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Ann Thorac Surg. 2010 Jul;90(1):64-71. doi: 10.1016/j.athoracsur.2010.03.053.

Progress in the treatment of blunt thoracic aortic injury: 12-year single-institution experience.

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Cardiothoracic & Vascular Surgery, Memorial Hermann Heart and Vascular Institute, Houston, Texas, USA.



Recent advancements in the diagnosis and management of blunt thoracic aortic injury have improved outcomes after operative repair. With consideration of these advancements, we analyzed our level 1 trauma experience with blunt traumatic aortic injury.


Between January 1997 and March 2009, 255 patients with blunt traumatic aortic injury were entered into the Utah Trauma Registry-Trauma Center Registry. Of these, 145 (58%) patients underwent thoracic aortic repair, with 12 (5%) undergoing aortic exploration without repair. Median age was 32 years (range, 13 to 87), with 43 (30%) women. Repair approach included open repair without adjunct (clamp), open with distal aortic perfusion, open with cardiopulmonary bypass, and thoracic endovascular aortic repair. The affect of management modifications, which included use of distal aortic perfusion (1999), delayed repair (2002), and use of thoracic endovascular aortic repair (2005) was analyzed. We used multiple logistic regression to evaluate the changes in morbidity (paraplegia and stroke) and mortality attributable to changes in surgical practice, adjusted for calendar time and injury severity score.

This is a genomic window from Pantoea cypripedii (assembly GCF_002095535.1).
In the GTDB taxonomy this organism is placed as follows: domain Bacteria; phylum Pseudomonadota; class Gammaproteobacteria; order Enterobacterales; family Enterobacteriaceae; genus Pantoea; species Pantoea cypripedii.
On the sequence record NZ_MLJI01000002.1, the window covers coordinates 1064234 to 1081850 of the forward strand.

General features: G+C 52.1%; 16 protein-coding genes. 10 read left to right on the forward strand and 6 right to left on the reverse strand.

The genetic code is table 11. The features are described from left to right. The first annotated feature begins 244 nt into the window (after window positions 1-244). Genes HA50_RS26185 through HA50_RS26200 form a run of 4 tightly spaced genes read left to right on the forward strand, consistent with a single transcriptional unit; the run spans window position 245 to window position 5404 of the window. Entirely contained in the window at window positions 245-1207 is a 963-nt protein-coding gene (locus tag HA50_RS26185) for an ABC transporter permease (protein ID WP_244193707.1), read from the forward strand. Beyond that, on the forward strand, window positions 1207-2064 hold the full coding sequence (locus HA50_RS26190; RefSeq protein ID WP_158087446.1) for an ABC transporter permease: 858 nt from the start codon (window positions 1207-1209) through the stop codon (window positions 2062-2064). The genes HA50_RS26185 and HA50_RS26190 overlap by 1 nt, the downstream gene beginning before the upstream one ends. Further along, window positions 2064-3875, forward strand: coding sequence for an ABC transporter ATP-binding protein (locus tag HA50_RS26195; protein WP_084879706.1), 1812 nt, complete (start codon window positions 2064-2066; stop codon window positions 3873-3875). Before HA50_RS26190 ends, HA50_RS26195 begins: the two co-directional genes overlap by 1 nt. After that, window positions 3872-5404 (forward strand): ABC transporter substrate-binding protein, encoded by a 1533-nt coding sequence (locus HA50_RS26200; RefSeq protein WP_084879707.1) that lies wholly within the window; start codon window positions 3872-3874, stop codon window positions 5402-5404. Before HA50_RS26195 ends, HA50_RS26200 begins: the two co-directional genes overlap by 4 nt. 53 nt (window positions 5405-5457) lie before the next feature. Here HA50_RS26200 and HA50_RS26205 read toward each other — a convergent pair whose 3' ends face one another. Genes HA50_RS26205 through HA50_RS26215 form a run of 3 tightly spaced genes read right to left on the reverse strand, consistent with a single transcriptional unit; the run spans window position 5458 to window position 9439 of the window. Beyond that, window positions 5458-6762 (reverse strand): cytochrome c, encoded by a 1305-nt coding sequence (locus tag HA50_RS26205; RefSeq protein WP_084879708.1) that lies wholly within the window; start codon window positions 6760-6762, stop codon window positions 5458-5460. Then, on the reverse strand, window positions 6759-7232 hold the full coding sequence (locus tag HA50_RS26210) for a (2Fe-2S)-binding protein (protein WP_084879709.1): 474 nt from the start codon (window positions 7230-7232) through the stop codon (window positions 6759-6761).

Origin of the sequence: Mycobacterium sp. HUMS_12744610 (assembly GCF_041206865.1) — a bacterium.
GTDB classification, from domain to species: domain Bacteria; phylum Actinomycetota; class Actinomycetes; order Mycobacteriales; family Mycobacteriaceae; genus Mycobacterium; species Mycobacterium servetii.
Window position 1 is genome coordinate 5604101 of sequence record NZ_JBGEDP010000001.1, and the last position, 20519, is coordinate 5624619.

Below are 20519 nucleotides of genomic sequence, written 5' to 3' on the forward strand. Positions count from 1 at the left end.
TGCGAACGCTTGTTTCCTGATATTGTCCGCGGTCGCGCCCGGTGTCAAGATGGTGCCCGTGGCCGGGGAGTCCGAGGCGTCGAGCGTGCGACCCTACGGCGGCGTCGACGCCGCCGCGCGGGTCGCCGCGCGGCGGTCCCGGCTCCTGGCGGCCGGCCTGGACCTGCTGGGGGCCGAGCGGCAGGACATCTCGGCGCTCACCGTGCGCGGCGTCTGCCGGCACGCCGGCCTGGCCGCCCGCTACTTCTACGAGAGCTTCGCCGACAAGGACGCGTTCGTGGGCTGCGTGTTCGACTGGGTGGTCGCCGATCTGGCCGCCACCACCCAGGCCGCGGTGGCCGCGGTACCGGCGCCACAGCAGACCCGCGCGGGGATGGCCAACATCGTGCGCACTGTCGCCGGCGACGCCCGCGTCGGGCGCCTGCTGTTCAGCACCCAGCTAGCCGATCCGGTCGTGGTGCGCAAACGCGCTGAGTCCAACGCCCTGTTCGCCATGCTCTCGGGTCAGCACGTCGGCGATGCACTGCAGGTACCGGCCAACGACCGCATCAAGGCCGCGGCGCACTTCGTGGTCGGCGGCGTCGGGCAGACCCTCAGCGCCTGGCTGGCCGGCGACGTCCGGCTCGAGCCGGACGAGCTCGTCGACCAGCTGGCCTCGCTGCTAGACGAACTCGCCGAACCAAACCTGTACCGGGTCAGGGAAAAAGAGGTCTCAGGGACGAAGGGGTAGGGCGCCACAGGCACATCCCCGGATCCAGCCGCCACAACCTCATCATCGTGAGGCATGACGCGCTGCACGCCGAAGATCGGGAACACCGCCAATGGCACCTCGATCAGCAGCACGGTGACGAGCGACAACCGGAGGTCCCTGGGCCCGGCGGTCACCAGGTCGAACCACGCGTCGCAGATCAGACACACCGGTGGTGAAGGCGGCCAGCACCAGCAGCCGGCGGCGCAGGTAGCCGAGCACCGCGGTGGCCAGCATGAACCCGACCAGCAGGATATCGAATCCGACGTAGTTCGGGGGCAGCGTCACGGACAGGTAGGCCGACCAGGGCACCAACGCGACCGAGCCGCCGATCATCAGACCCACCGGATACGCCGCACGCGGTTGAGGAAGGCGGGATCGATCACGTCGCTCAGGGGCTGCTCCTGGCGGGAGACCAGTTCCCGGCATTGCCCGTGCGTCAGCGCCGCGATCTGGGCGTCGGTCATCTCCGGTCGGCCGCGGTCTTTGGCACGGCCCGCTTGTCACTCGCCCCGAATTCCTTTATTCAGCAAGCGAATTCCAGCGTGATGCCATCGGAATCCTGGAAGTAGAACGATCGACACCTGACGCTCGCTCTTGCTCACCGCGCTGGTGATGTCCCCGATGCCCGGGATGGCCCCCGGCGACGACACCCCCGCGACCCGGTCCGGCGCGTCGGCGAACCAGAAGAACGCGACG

Mortality from operative aortic intervention for blunt thoracic aortic injury (BTAI) was 17% (24 of 145). Delayed repair, used in 41% (59 of 145) of repairs, was associated with only 1 death (2%), which was significantly lower than immediate repair 28% (23 of 86) mortality (p < 0.002). Mean injury severity score was 39 +/- 11. Adjusted for injury severity score and calendar time, delayed repair resulted in a greater than tenfold reduction in mortality compared with immediate open intervention (odds ratio 0.07, p < 0.02). Use of thoracic endovascular aortic repair was associated with zero mortality (p < 0.03 versus other treatments). Mortality with open repair with and without distal aortic perfusion was 14% and 31%, respectively, p < 0.02. Paraplegia occurred in 10% with open repair without distal aortic perfusion, and in no cases in open with distal aortic perfusion and thoracic endovascular aortic repair.


Although thoracic aortic injury still accounts for significant mortality during blunt trauma, patients reaching specialized trauma centers can achieve good results with thoracic aortic repair. Improved early outcomes have been observed with delayed selective management and thoracic endovascular repair. Long-term results of thoracic endovascular aortic repair, however, need further study.

[Indexed for MEDLINE]

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